4.232  In the Discussion Paper, the ALRC proposed that there be an ‘official visitors’ scheme established for residential aged care. It was suggested that such a program would offer an additional safeguarding mechanism for older people in residential aged care, providing independent monitoring of residential aged care to ensure that residents’ rights are being upheld, and to identify issues of abuse and neglect. A number of submissions were supportive of a visitors program with a rights-monitoring focus in aged care.[326]

4.233  However, the ALRC has decided not to make a specific recommendation that an official visitors scheme be established. At this stage, the ALRC considers that reform efforts are better focused on establishing a robust serious incidents response scheme. It also considers that support for the existing body of highly trained aged care advocates should be continued. The NDIS Quality and Safeguarding Framework intends to undertake an independent evaluation of state and territory visitors schemes to consider how such schemes might integrate with other oversight mechanisms.[327] Results of this evaluation should inform future consideration of the utility of an official visitors scheme in aged care.

4.234  The Australian Government has signalled its intention to ratify the Optional Protocol to the Convention Against Torture and Other Cruel, Inhuman or Degrading Treatment or Punishment (OPCAT) by December 2017.[328] OPCAT’s objective is to establish a system of regular visits undertaken by independent international and national bodies to places where people are deprived of their liberty.[329] Compliance with OPCAT will require the establishment of a ‘National Preventive Mechanism’ to conduct inspections of all places of detention.[330] As the ACT Human Rights Commission noted in its submission, any place where people may not be free to leave, that is subject to the regulation or oversight of the state, could fall within the scope of a ‘place of detention’—including residential aged care facilities.[331] Ensuring that residential aged care facilities are compliant with OPCAT will provide important additional oversight of human rights standards in aged care.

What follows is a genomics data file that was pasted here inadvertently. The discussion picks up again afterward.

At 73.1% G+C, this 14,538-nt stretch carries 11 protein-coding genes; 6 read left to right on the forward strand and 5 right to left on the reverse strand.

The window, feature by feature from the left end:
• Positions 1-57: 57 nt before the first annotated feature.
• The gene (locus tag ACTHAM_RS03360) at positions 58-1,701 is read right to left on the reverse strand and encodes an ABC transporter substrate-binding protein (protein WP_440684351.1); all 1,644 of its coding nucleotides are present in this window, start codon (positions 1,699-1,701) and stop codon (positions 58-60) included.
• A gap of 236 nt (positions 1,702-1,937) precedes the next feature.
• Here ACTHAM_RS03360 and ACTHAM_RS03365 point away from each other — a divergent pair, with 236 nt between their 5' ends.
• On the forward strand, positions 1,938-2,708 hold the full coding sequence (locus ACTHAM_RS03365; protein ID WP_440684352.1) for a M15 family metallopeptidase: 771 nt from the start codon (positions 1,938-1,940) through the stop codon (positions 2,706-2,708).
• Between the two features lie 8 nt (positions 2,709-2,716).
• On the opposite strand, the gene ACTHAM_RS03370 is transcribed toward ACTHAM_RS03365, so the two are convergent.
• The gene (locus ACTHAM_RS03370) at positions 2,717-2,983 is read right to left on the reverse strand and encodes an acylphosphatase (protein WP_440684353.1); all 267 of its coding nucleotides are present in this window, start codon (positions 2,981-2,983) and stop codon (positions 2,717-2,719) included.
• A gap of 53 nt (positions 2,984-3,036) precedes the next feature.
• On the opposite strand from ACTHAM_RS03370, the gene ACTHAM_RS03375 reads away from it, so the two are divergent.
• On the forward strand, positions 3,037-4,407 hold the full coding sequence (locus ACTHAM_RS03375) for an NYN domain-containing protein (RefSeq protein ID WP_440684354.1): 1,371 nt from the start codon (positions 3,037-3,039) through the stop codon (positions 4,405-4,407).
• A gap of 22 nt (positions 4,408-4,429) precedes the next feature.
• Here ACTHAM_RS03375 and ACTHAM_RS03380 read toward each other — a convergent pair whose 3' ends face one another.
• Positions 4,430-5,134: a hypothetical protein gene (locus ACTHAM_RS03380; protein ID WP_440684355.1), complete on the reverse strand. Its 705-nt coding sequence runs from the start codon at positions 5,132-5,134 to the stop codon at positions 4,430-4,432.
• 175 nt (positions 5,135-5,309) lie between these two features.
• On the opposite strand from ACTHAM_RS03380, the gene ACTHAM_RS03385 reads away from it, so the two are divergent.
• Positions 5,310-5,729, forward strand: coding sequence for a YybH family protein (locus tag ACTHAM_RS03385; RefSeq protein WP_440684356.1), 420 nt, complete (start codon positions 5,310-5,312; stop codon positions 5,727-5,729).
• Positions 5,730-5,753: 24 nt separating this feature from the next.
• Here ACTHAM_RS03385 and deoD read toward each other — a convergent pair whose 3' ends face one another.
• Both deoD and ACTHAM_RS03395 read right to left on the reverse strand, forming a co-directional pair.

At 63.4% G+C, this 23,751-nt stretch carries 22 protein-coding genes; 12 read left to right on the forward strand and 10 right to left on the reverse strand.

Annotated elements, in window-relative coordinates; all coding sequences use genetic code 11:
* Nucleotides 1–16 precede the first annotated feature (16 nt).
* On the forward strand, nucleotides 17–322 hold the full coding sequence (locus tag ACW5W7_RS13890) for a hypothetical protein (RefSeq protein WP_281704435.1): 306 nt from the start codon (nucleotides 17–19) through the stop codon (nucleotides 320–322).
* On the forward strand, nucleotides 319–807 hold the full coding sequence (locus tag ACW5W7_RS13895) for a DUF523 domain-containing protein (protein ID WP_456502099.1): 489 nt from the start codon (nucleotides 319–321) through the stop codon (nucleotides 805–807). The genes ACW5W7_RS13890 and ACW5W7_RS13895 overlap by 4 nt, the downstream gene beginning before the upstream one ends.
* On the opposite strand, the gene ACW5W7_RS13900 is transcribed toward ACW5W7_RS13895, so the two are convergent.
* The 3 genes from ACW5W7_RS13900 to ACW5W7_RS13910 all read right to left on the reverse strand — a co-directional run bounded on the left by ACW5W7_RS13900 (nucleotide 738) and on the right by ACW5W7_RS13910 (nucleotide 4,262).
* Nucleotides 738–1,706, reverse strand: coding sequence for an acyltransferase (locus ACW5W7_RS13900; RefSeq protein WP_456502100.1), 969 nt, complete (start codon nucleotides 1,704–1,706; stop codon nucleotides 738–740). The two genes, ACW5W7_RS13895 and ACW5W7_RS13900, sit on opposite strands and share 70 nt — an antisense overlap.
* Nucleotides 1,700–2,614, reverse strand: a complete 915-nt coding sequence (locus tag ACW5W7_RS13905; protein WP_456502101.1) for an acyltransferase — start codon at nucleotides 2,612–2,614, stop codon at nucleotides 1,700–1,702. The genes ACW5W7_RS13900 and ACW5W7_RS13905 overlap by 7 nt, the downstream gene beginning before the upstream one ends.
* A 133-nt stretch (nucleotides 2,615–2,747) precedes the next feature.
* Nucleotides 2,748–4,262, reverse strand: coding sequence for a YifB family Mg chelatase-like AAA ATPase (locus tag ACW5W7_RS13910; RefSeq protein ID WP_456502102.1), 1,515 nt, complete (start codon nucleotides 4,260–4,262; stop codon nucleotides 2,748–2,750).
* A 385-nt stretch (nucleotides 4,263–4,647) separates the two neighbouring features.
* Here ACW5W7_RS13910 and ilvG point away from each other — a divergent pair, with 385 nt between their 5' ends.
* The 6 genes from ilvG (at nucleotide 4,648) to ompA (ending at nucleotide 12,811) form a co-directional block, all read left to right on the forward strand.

Advocacy services

4.235  The National Aged Care Advocacy Programme (NACAP) provides assistance to people receiving Commonwealth-regulated residential care and home care.[332] The NACAP was reviewed in 2015, and there are plans to redesign the aged care advocacy system.[333] Consultation on a draft National Aged Care Advocacy Framework closed on 7 October 2016.[334]

4.236  The ALRC therefore does not propose any changes to aged care advocacy services. However, submissions to this Inquiry highlighted the importance of an effective system of funded advocacy in providing safeguards for older people. For example, the Office of the Public Advocate (Vic) argued that advocacy services were ‘essential to protecting the rights of older people in care. This is particularly important when moving to a consumer directed model of care to enable consumers to get the full benefit of such a system’.[335]

4.237  Stakeholders also pointed out that the effectiveness of advocacy services relied on their independence and accessibility. Accessibility for those with cognitive impairment, as well as those who may be isolated or physically frail, are key challenges that must be addressed to ensure that advocacy operates as a safeguard for older people. A number of submissions also emphasised the importance of ensuring that advocacy services should be inclusive of all older people receiving aged care, including Aboriginal and Torres Strait Islander peoples; culturally and linguistically diverse people; and lesbian, gay, bisexual, transgender and intersex people.[336]